Thursday, December 14, 2017

The Fragility of a 'Good Day'

For those who are struggling with various life challenges, having a good day or a good week becomes particularly precious.
One becomes aware of the way things are going "right," and is wary - perhaps paranoid - that maybe things are going *too* well. It is at this time when it is most important to remember who grants us ni'mah and what we can do to increase the barakah in our lives. If we want to maintain the goodness that we've been blessed with, we need to do that which causes it, and stay away from that which will destroy it.
Many times, we think that the acts of piety expected of us are too grand or ritualistic for us to do or maintain - praying Tahajjud every night, or fasting every other day, or completing a khatmah every week.
In truth, the ways we can bring about barakah in our lives can be quite small, yet deeply meaningful.
Starting the day with salatul Fajr, prayed on time; saying the du'a to leave the home; reciting even snatches of Qur'an on the bus or at work; biting one's tongue when the urge to mutter something inappropriate hits you; being mindful of your relationships with both loved ones and strangers; giving sadaqah, even if it's a dollar to a beggar.
Such things may seem insignificant, but they are the things which add up. The sincerity behind these actions is what makes it easier for us to bear daily inconveniences and to appreciate the everyday happinesses.
On the flip side, we can easily jeopardize our blessings when we start taking them for granted or slip back into bad habits. The moment we are quick to make a condescending comment about someone; the moment we tell ourselves, "Eh, such-and-such is just a small sin, no big deal," is the moment that we are showing ungratefulness towards our Lord's Mercy and gifts.
We should be aware of both our blessings and the ease with which our actions could destroy them all; we must be thankful, but never stop asking for forgiveness; we must be constantly vigilant against our Nafs.
One of the Salaf said, “If I disobey Allaah, I see that in the attitude of my riding beast and my family.”
{And He gave you from all you asked of Him. And if you should count the favor of Allah, you could not enumerate them. Indeed, mankind is [generally] most unjust and ungrateful.} (Qur'an 14:34)

Virgin Hunters

The Muslim obsession with female virginity is disturbing, because it completely ignores the *Islamic* values and conceptualization of spiritual chastity.
Demanding a virgin bride turns a blind eye to:
1) sexual abuse and rape
2) those who may have engaged in zina but also did sincere tawba (this includes converts and 'born Muslims' alike)
3) divorcees and widows
4) the importance of MALE chastity
Using the hadith of Jabir to point out "look, RasulAllah commanded us to marry virgins!" is a very convenient and selective reading of the hadith of Jabir. When Jabir explained his reasoning, RasulAllah approved of his decision, and indeed praised it.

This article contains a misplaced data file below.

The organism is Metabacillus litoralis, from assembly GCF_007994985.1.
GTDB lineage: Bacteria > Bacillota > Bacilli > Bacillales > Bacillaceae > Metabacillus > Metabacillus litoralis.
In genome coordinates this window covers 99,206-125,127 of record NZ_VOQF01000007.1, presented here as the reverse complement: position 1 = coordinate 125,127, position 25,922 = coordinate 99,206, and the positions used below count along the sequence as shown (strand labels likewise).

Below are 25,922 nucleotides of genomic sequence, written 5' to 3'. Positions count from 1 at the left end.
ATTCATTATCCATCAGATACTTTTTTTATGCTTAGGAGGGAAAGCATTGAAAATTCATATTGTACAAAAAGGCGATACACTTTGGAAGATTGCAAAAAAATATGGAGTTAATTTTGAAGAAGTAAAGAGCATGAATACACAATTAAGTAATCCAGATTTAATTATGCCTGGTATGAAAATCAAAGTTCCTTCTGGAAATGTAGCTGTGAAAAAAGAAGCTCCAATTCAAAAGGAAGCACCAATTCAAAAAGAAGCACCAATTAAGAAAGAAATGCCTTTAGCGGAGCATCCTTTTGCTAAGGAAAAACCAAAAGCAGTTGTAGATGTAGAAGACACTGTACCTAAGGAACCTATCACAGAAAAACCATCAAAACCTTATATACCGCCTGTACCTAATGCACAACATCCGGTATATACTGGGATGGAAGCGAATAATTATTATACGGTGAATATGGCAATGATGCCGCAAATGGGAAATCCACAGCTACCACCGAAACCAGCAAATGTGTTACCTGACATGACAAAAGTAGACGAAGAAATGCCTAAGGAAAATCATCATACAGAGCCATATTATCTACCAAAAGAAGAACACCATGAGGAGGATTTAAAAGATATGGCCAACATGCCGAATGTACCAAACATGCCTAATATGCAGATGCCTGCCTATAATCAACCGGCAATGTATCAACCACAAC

Jabir himself was a young man, possibly previously unmarried himself - presumably, a virgin. The recommendation to marry a 'virgin' was more along the lines of marrying someone closer to him in age so that they could relate to each other better on a personal level.
Of particularly worthy note is that Jabir married a 'matron' (previously married woman) because he was looking out for his family - specifically, his young sisters, who had no other caretaker.
He purposely chose an older, more experienced woman so that his sisters could have a loving maternal figure who would look out for them and care for them... not someone who herself was too young to know how to raise children well.
It's very convenient for bros to quote the hadith of Jabir to justify their search for some pure, virginal, unblemished wildflower who has never seen a nonMahram man in her life... while they themselves have a far from spotless past and struggle with basic adult responsibilities.
Narrated Jaabir ibn 'Abdillah:
"Allah's Messenger (ﷺ) said to me, "Have you got married O Jabir?" I replied, "Yes." He asked "What, a virgin or a matron?" I replied, "Not a virgin but a matron." He said, "Why did you not marry a young girl who would have been playful with you?"
I replied, "O Allah's Messenger (ﷺ)! My father was martyred on the day of Uhud and left nine (orphan) daughters who are my nine sisters; so I disliked to have another young girl of their age, but (I sought) an (older) woman who could comb their hair and look after them."
The Prophet (ﷺ) said, "You have done the right thing."
(Sahih al-Bukhari)
Virgin hunting brothers take note: think with something other than a certain appendage and your ego.
(Although, hey, what's good for the goose is good for the gander, and vice versa. Bros, be ready to have your virginity inquired about. There's nothing wrong with seeking someone who meets a certain standard so long as it is not a *double* standard that you're holding.)